Secondhand wedding dress shopping? It is the buyer’s market

(Field note)

Beverly Ip has always dreamed of getting married in a gown from bridal lines like Monique Lulia, Berta or Casablanca. The former owner of a rental business who provided linen, glassware and other supplies for the wedding, Yip, who sold the company in 2017, identified the designers of choice by noting what the other brides were wearing.

During her engagement in February 2021, “I never thought I would be married,” Ip, 44, said. Another scene he did not even imagine? Buy a gown secondhand.

Her search for a wedding dress began at a Monique Lulia store near her home in San Francisco, where she found the experience a bit scary. “It was like that ‘beautiful lady’ scene – no one even offered me a dress,” she said. “I guess I didn’t see it as affordable.”

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Appointments were followed at other stores, including David’s Bridal. But Yip, who now works in software sales, found nothing worth spending thousands of dollars on. She soon expanded her search to secondhand retailers, starting with the Quinley website, where she had previously resold a formal apparel. After browsing for a few days, she bought a pre-owned Jovani gown for $ 500 from the website to wear to the June 26 wedding.

The strapless ivory dress, which has a delicate sweetheart neckline, a crystal embellished waistband and a high leg slit, “looks like me,” Ip said.

“You can find a dress that makes you look beautiful on a budget – you can save thousands of dollars,” he added. “You have to be willing to dig a little.”

Lately, many secondhand retailers have more – much more – wedding dresses than last year, giving brides like Yip a better chance of finding a gown that suits their style and budget.

Nicki Pak, 36, an independent business and career coach in Hamilton, New Zealand, drove two hours in February 2021 to pick up a dress from a website called Steel White that specializes in selling pre-owned bridal gowns.

“I was five months pregnant then,” said Pak, whose wedding took place the following month at a vineyard on Waiheke Island. “I’ve arranged the wedding in just three months,” he added.

Pakistani designer Stella York paid about $ 370 for the clothing, which retailed for $ 2,500 according to her list. “I didn’t want to spend thousands of dollars on a dress,” she said, “because I was pregnant. We wanted to get married early.”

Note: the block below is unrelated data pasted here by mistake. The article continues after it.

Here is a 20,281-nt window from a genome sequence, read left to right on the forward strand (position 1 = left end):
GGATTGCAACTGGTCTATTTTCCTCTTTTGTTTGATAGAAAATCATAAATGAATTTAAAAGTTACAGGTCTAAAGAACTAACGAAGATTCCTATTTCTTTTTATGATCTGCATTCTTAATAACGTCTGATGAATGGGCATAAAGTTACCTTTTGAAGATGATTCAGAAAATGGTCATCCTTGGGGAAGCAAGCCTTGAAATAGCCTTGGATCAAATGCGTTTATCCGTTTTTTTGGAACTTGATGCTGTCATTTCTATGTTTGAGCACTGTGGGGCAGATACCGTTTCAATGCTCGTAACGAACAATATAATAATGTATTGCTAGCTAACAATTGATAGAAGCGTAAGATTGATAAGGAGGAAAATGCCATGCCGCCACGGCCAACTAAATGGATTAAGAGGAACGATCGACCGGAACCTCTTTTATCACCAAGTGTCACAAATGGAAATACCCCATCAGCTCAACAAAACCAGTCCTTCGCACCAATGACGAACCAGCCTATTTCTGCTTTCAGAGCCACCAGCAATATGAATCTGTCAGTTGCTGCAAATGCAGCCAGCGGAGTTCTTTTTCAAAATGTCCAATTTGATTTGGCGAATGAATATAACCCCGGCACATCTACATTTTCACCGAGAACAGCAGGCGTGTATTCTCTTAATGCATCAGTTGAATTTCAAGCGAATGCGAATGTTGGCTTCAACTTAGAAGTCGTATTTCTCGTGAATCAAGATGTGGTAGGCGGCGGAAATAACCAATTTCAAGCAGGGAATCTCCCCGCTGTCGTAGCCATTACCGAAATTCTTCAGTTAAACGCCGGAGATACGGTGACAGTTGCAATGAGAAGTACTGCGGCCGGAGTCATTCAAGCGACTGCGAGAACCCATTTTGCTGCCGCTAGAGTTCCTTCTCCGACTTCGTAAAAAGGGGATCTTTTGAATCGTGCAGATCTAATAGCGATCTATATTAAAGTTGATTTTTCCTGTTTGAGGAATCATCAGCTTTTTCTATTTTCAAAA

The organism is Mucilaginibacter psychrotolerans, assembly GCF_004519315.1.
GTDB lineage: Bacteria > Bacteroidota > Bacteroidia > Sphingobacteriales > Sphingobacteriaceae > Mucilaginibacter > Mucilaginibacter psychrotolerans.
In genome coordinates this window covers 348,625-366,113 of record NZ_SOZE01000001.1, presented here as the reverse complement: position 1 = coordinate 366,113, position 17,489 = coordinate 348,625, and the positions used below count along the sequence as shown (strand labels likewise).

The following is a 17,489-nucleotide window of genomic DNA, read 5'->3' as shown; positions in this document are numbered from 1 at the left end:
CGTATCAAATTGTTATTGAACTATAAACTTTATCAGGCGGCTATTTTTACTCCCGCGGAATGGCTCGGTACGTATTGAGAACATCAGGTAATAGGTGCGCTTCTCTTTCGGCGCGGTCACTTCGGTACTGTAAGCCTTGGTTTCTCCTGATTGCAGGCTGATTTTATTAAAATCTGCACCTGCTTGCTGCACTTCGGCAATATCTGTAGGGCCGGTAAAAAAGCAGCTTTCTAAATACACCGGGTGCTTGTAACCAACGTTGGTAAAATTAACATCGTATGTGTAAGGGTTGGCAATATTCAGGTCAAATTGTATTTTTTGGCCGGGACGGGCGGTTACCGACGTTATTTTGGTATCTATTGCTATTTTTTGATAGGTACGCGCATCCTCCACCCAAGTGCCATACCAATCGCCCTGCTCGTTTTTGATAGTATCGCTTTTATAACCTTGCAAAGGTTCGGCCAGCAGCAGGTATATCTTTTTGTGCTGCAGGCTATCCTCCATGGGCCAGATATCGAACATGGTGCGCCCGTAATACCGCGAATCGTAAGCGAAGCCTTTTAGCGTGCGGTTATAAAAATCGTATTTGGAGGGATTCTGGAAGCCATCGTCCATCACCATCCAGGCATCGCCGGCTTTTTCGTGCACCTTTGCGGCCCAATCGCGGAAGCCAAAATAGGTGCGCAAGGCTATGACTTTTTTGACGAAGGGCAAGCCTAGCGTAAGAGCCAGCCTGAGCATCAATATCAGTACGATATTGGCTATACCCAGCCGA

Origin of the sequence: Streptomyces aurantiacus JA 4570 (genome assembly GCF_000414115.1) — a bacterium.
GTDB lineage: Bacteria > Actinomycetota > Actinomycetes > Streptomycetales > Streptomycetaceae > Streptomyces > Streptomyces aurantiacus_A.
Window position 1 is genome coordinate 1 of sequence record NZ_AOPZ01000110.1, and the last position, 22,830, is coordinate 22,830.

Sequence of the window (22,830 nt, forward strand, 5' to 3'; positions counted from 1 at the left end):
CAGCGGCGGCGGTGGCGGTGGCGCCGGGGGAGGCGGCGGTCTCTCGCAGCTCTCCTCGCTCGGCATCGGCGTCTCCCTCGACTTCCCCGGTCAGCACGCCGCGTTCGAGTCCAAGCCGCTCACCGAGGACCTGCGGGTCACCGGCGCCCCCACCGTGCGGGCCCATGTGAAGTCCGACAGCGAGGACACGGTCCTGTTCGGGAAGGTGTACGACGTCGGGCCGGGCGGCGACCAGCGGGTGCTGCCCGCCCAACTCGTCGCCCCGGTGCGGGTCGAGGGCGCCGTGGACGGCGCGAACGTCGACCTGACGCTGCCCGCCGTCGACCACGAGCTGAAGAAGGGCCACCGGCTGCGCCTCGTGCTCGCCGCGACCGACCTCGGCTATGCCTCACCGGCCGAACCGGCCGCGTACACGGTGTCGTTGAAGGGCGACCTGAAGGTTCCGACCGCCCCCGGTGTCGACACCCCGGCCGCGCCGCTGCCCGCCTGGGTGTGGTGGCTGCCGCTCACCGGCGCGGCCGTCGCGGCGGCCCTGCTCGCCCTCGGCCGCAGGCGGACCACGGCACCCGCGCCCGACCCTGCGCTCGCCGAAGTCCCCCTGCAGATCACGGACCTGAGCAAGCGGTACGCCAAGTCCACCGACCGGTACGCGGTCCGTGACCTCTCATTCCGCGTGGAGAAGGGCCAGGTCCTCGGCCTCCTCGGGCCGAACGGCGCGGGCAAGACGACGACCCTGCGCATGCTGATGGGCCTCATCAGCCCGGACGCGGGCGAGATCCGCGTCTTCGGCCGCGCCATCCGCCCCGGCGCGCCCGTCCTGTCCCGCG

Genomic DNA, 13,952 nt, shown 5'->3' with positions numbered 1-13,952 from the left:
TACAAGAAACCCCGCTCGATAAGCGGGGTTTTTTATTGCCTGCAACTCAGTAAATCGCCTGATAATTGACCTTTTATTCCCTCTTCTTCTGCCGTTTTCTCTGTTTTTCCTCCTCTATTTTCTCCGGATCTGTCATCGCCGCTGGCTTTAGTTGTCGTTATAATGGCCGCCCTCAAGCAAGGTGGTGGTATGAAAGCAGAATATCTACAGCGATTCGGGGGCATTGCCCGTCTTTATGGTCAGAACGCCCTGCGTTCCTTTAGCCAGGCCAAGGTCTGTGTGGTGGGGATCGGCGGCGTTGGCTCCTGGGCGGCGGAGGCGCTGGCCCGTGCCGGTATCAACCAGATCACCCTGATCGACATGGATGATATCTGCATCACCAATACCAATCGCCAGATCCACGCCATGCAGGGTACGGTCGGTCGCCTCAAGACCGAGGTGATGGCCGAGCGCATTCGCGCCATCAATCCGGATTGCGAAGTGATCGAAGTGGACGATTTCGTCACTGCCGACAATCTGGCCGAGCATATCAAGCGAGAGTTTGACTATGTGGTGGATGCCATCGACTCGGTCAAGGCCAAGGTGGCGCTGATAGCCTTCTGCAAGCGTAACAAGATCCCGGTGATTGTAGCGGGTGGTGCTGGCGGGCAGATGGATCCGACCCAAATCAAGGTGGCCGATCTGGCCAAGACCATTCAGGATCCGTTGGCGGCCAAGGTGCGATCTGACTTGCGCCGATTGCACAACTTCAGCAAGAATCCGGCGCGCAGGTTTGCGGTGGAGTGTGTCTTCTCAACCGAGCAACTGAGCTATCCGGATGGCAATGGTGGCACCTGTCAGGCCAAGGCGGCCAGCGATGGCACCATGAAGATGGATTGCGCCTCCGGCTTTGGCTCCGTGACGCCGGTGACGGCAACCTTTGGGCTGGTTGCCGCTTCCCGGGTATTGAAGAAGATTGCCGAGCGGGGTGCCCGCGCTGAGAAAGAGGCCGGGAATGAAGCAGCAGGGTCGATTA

“I was really good with the woman I bought it from,” Pak added. “I even sent him a picture of him wearing it on my wedding day.”

At Vestiaire Collective, a luxury resale website, the number of wedding dress lists increased by 527% between March 2020 and March 2022 when compared to the two-year period between March 2018 and March 2020, says Amber Lopez, manager of a brand partnership and impact company.

The purchase of wedding dresses from Vestiaire Collective, which has no listing fee and earns 12% of each total sales, increased by 480% compared to the same two-year period, Lopez added.

Steel White, which charges a 20 listing fee but does not charge a commission on sales, has more than 60,000 wedding dresses that range in price from $ 10 to $ 60,000, says its founder, Ingrid Sajar.

Jenna Wolf, 34, of Bloomfield, Michigan, and her parents, who are at home in Bloomfield, bought a “Vera” gown from Lee Petra Grebenau to wear to their destination in Miami in May 2020. When the epidemic came, he first crossed his fingers for a dream event that he thought might still happen. “I was optimistic, but then Miami closed,” she said, “and the venue canceled our marriage.”

That spring, Wolfe and her husband tied the knot in a courthouse in Los Angeles, where they lived at the time, largely because she needed to be on an insurance plan. Then they had a child and now, she said, “I’m pregnant with No. 2.” The wedding gown she bought for $ 7,500, she added, “wouldn’t fit me.”

Unaltered, it is currently listed on Steel White for 6,000.

“Clothing was the second largest cost after the venue,” Wolf said. “I was sad to list it for resale,” he added, “and there were a few weeks where I just cried. But the baby’s excitement helped.”

Oke Ogen, 31, who lives in Astoria, Queens, said he originally bought two dresses to wear to the wedding he planned in Brooklyn in 2020: “one for the occasion and one for the reception.”

When that event was canceled due to the epidemic, “I ended up getting married in a conference room at a Marriott on Long Island,” said Ogden, who works as a paraprofessional at a public school. “So I just wore the reception dress for it.”

The gown she didn’t wear for her show came from Vera Wang and retailed for $ 1,000. Oghene, who said he bought it for 600 when stores cut prices due to the epidemic, is now selling it at হো 800 on Steel White.

“I don’t feel sorry for selling it, because I never wore it. There is no emotional attachment, ”he said. “The dress I wore, I’ll keep forever.”

This article was originally published in the New York Times.

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